# Thread: Large odds ratio in binary logistic regression/big scale difference of variables

1. ## Large odds ratio in binary logistic regression/big scale difference of variables

I'd like to ask for some help with a binary logistic regression. In SPSS I am building a binary logistic regression with 4 independent continuous variables(Sample size - 85). However, with one of the variables (Bicaudatus_index) I get a huge odds radio:

I think that I know where the problem is: the scale of this variable is very different than other variables:

As this variable is a ratio of two measurements, I try to multiply the variable 100 times and get a new variable, which odds ratio in the same regression seem to be within normal range.

However I don't know if it is appropriate to do that. If I multiply the variable not 100, but e.g. 150 times, I get odds ratios that are different from the ones that I get with 100.

Therefore, I want to ask what should I do in this case, is this method appropriate or do I need to interpret the results differently because of multiplication, or do I need a whole new approach. Help would be greatly appreciated

2. ## Re: Large odds ratio in binary logistic regression/big scale difference of variables

hi,
this is quite natural and you are on the good track. The odds ratio tells us how the odds change if we change the X by one unit. Imagine we look at odds of heart attack vs. weight -the odds will definitely be greater if we measure the weight in 50 kg units as when we measure in grams (i.e the odds of a heart attack by a weight increase of 50kg vs. a weight increase of 1 g)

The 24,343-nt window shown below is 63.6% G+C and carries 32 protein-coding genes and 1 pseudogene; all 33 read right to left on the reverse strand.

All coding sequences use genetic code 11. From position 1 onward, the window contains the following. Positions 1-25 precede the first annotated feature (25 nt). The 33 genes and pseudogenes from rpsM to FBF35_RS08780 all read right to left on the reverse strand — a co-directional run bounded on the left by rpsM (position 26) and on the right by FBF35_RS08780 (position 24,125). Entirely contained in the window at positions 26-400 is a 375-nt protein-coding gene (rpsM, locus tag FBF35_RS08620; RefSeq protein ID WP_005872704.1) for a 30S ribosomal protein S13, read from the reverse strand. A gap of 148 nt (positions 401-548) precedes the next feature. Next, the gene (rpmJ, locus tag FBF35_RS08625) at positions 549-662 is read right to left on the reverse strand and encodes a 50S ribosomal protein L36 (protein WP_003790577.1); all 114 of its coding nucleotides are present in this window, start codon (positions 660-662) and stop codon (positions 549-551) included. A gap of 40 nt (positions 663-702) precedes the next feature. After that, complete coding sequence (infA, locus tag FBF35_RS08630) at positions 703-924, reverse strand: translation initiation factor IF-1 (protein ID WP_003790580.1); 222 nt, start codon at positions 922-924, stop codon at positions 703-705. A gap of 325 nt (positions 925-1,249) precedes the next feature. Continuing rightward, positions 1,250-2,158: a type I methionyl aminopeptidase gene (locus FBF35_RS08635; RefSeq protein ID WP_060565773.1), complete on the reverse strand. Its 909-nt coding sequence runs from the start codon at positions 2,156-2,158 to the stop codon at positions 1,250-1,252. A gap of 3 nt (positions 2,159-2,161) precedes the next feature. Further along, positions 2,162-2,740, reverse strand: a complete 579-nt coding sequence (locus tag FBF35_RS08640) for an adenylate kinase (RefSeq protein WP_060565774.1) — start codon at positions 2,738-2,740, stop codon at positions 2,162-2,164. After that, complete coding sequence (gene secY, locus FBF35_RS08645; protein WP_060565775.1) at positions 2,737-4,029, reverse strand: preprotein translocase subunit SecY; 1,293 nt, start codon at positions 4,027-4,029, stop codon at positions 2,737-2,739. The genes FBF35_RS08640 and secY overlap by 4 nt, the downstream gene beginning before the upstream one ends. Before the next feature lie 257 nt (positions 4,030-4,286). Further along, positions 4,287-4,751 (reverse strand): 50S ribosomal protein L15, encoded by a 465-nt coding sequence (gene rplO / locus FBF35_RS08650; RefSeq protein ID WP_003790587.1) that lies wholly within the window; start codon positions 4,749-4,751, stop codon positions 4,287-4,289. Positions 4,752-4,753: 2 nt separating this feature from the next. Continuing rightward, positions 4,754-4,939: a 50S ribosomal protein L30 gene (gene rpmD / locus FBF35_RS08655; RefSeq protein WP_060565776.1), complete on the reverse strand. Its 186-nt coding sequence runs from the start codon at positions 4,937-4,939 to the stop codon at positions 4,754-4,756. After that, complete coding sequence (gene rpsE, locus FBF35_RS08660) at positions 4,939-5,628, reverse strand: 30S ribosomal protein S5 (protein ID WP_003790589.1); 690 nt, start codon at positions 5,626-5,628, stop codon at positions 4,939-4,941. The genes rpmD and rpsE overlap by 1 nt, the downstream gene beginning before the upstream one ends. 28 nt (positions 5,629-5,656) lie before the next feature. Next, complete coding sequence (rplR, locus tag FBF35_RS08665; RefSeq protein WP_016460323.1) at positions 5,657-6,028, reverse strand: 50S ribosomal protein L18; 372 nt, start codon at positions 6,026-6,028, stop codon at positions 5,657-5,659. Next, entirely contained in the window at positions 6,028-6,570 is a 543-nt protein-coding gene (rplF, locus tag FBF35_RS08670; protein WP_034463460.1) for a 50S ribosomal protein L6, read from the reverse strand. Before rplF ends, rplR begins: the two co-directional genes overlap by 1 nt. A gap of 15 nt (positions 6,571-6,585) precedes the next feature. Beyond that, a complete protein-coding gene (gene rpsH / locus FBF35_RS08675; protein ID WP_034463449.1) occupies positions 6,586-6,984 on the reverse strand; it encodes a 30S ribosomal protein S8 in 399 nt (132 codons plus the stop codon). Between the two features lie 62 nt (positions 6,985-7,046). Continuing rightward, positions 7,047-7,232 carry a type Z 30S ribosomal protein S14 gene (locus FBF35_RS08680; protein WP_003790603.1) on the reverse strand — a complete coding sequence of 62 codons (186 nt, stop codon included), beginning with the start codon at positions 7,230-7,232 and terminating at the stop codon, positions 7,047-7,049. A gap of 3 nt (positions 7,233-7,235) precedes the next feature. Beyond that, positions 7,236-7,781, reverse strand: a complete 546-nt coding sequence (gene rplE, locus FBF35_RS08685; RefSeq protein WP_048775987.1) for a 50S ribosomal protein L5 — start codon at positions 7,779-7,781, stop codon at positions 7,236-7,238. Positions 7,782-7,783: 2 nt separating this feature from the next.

Regards

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gianmarco (10-02-2016)

4. ## Re: Large odds ratio in binary logistic regression/big scale difference of variables

Originally Posted by rogojel
hi,
this is quite natural and you are on the good track. The odds ratio tells us how the odds change if we change the X by one unit. Imagine we look at odds of heart attack vs. weight -the odds will definitely be greater if we measure the weight in 50 kg units as when we measure in grams (i.e the odds of a heart attack by a weight increase of 50kg vs. a weight increase of 1 g)
Regards
Thank you for your answer . So as I understand, it is appropriate to multiply the varible e.i. 100 times to get a valid odds ratio, this way one just has to interpret it differently?

5. ## Re: Large odds ratio in binary logistic regression/big scale difference of variables

I would phrase it differently - it is ok to re-scale the variable so that the change of 1 unit is of practical interest. E.g. neither a weight gain of 1 gram nor of 50kg is practically interesting, but maybe the effect of a change ofb500g or 1 kg would be.

regards

6. ## The Following User Says Thank You to rogojel For This Useful Post:

gianmarco (10-02-2016)

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